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Statute of Limitations on Worry

Tuesday, January 09, 2007
Last week, Karla was asking if the worry every goes away: if there's every a point, after the death of a child, when your system resets to normal and you get the gift of naivety back again.

If there is, I'm not quite there yet. It's been over ten years since my daughter was stillborn, and still -- when something scary and unexpected happens -- I instantly default to worst-case scenario mode. I think it's largely a matter of self-protection. Prepare for the worst and anything else is a bonus. But it's amazing how familiar the grooves of worry and panic feel as I step back into them. It's like I've never been away.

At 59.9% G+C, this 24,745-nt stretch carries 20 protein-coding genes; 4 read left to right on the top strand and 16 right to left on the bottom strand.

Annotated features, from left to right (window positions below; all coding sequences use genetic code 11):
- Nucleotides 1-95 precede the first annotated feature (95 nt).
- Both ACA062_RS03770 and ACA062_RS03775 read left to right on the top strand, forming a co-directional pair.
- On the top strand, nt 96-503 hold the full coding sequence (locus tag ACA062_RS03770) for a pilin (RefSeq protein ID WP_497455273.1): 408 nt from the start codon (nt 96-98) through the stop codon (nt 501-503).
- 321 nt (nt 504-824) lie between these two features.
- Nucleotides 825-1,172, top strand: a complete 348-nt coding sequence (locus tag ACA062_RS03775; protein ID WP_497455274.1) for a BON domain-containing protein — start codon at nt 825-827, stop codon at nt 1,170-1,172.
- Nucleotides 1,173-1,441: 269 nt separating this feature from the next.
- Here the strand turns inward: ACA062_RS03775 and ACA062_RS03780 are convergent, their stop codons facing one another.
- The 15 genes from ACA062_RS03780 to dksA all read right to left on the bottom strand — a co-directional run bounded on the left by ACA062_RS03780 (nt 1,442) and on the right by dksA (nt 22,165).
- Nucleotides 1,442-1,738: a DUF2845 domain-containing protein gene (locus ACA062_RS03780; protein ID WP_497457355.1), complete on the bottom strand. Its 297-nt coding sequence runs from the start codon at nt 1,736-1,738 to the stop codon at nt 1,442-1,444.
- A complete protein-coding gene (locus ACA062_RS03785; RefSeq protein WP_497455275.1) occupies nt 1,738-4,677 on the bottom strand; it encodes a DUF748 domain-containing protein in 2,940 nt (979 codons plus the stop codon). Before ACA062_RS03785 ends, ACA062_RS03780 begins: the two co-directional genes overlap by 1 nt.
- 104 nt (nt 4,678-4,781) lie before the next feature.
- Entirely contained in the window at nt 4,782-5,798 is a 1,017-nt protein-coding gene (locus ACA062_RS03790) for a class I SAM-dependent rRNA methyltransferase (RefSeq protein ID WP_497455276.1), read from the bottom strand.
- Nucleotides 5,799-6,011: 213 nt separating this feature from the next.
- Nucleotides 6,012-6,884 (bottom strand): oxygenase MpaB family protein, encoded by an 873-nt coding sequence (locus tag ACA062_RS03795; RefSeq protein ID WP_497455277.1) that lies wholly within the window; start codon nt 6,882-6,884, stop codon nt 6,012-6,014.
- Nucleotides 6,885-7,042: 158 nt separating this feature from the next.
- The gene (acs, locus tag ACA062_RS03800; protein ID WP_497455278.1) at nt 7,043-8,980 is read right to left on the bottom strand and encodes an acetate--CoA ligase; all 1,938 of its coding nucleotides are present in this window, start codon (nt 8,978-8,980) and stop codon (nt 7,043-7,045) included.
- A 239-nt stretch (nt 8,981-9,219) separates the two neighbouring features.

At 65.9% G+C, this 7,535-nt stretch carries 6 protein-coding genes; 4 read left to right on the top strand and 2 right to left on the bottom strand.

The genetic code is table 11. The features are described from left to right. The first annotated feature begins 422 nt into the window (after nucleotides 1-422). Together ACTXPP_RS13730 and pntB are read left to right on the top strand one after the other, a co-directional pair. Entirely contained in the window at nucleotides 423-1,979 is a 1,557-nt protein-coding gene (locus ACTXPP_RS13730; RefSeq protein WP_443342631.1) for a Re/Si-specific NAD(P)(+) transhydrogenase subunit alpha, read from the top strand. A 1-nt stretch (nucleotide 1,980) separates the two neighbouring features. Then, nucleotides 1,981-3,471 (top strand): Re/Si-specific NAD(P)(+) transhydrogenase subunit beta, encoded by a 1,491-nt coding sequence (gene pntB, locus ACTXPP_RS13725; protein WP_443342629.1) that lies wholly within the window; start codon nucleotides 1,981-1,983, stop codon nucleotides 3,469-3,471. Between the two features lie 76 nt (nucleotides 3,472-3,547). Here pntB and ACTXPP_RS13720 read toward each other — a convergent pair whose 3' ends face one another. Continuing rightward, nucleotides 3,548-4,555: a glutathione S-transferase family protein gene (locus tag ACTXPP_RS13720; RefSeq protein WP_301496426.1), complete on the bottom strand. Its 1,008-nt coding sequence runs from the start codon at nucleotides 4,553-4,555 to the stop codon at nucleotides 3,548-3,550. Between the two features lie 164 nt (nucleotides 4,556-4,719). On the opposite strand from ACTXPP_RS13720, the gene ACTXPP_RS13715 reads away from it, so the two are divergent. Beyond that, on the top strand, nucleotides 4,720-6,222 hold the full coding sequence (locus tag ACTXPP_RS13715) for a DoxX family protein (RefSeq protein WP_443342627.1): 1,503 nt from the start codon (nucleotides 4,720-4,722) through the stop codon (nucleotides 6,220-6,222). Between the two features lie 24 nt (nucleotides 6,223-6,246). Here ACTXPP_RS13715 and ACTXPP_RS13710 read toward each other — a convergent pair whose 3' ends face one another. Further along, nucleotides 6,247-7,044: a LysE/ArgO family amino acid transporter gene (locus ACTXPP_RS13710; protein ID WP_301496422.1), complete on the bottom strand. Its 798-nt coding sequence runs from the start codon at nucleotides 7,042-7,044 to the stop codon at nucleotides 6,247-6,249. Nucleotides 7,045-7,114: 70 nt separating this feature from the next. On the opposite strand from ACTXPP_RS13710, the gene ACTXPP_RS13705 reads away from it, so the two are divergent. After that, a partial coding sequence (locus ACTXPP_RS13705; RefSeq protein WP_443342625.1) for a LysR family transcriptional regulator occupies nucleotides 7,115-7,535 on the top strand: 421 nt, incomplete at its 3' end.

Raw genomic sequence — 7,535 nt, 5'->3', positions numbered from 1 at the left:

Last night, one of my teens went AWOL for a couple of hours. Didn't call; didn't leave a note. It got later and later and -- as I lay in bed rehearsing alternate scenarios (I'll hear a key in the door any minute now; I'll never see my child again) I remembered a time years earlier when I was waiting for the radiologist to confirm what I already knew from the ultrasound technician's eyes. There was something desperately wrong with my baby.

This time my worry was misplaced. I heard the key in the door and then the creak of my teen's bedroom door. I debated going downstairs at that point and saying everything that could be said about not calling and not leaving notes, but I realized my emotions were too raw. That conversation needs to be had -- again -- but not when I'm as much in the past as the present. So I closed my eyes and drifted off into a relieved but wary sleep -- the watchful sleep of mothers.

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| posted by Ann D @ 10:27 AM